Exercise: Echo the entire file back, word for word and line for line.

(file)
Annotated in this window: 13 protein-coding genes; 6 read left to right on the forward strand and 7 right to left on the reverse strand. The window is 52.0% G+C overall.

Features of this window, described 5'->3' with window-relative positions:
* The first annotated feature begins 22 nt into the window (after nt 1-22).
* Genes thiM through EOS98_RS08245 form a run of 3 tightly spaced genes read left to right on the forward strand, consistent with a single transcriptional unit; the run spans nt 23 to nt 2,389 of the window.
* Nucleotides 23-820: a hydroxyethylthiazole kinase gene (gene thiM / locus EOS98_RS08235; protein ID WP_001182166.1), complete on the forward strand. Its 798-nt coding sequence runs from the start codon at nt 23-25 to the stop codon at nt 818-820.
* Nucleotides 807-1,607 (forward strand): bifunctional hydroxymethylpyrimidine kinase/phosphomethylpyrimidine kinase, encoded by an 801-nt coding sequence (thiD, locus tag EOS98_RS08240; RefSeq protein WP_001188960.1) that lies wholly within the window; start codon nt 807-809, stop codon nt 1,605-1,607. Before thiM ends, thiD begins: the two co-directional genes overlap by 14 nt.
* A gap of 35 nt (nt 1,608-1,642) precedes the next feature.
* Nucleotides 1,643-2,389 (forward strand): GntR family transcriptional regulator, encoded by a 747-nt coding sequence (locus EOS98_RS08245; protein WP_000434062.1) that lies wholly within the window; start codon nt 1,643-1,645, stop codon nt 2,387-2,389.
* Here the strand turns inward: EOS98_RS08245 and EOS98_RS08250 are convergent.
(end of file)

Annotated in this window: 13 protein-coding genes; 6 read left to right on the forward strand and 7 right to left on the reverse strand. The window is 52.0% G+C overall.

Features of this window, described 5'->3' with window-relative positions:
* The first annotated feature begins 22 nt into the window (after nt 1-22).
* Genes thiM through EOS98_RS08245 form a run of 3 tightly spaced genes read left to right on the forward strand, consistent with a single transcriptional unit; the run spans nt 23 to nt 2,389 of the window.
* Nucleotides 23-820: a hydroxyethylthiazole kinase gene (gene thiM / locus EOS98_RS08235; protein ID WP_001182166.1), complete on the forward strand. Its 798-nt coding sequence runs from the start codon at nt 23-25 to the stop codon at nt 818-820.
* Nucleotides 807-1,607 (forward strand): bifunctional hydroxymethylpyrimidine kinase/phosphomethylpyrimidine kinase, encoded by an 801-nt coding sequence (thiD, locus tag EOS98_RS08240; RefSeq protein WP_001188960.1) that lies wholly within the window; start codon nt 807-809, stop codon nt 1,605-1,607. Before thiM ends, thiD begins: the two co-directional genes overlap by 14 nt.
* A gap of 35 nt (nt 1,608-1,642) precedes the next feature.
* Nucleotides 1,643-2,389 (forward strand): GntR family transcriptional regulator, encoded by a 747-nt coding sequence (locus EOS98_RS08245; protein WP_000434062.1) that lies wholly within the window; start codon nt 1,643-1,645, stop codon nt 2,387-2,389.
* Here the strand turns inward: EOS98_RS08245 and EOS98_RS08250 are convergent.